Seismology website progress
The website focuses on the debate about whether plumes exist or not, and what other mechanisms could cause melting anomalies inside Earth. was born in March 2003 following a series of observations conflicting with the plume hypothesis, or unexpectedly failing to confirm it.

An update about website progress was sent to us by Gillian R. Foulger

Recent additions to the website include:

  1. New webpage: The offshore East African Rift and the Comoros hotspot by D. Franke
  2. New webpage: Yellowstone time-progressive volcanism results from time-progressive extension by G.R. Foulger
  3. A collection of short Powerpoint presentations: Falsifying the Plate and Plume Hypotheses by Durham University 3rd-year undergraduates, Challenges in Geosciences module, November 2015
  4. New webpage: Supercontinental inheritance & its influence on breakup: The Central Atlantic Magmatic Province & Pangea by L. Whalen, E. Gazel, C. Vidito,J. Puffer, M. Bizimis, W. Henika, & M.J. Caddick
  5. GSA Special Paper 514/AGU Special Publication 71: The Interdisciplinary Earth: A volume in honor of Don L. Anderson, Eds. G.R. Foulger, M. Lustrino & S.D. King is now complete and available in print.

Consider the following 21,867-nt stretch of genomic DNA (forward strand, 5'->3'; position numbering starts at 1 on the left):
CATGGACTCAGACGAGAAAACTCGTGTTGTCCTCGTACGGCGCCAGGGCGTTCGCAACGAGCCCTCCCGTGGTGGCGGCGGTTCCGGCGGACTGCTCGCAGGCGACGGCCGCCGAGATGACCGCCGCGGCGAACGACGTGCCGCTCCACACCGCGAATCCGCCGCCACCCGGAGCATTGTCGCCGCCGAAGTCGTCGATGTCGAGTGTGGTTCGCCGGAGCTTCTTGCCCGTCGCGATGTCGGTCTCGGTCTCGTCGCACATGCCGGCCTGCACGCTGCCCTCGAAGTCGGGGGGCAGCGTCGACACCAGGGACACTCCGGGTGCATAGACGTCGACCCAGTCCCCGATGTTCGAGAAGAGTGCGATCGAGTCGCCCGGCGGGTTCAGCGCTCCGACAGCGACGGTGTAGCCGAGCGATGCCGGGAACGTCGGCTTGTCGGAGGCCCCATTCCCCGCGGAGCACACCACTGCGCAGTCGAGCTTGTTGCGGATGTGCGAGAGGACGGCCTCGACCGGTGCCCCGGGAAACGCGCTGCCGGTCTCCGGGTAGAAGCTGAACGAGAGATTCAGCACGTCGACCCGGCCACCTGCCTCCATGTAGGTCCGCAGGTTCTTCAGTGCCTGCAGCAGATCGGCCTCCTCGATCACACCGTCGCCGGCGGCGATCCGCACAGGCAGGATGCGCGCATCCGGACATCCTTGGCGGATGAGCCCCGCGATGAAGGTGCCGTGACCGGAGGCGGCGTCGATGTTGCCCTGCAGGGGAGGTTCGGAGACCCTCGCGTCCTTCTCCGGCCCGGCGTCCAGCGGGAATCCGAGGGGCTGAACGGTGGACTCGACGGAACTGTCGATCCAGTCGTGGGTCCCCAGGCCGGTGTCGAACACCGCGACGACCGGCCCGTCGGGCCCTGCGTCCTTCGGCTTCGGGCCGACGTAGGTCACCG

6. Follow @MantlePlumes on Twitter.
  7. The blog of Recent scholarly articles relevant to the mantle plumes debate continues to be updated weekly.
  8. The list of Jobs & Studentships available continues to be updated. Please make your colleagues and students aware of this webpage, and email the website manager if you want positions in your own institution advertised.
Matthew Agius is a recent PhD graduate from the Dublin Institute for Advanced Studies in Ireland and is now doing research at the University of Southampton (National Oceanography Centre). His research focuses on the dynamics of the lithosphere beneath Tibet, the Central Mediterranean, and the Pacific Ocean. Matthew’s role as a young scientist representative is to promote the efforts done by young researchers and to engage in discussions that concern seismology students. You can reach Matthew via e-mail at


  1. Dear Matthew

    It note that you promote

    here is another popular website

    do you think that the Climate: Past, Present & Future and Atmospheric Sciences divisions should advertise it?

    Nicholas Arndt, professor of petrology, University Grenoble Alpes

  2. Dear Nicholas, just to clarify, I am not promoting this website but reporting its existence.


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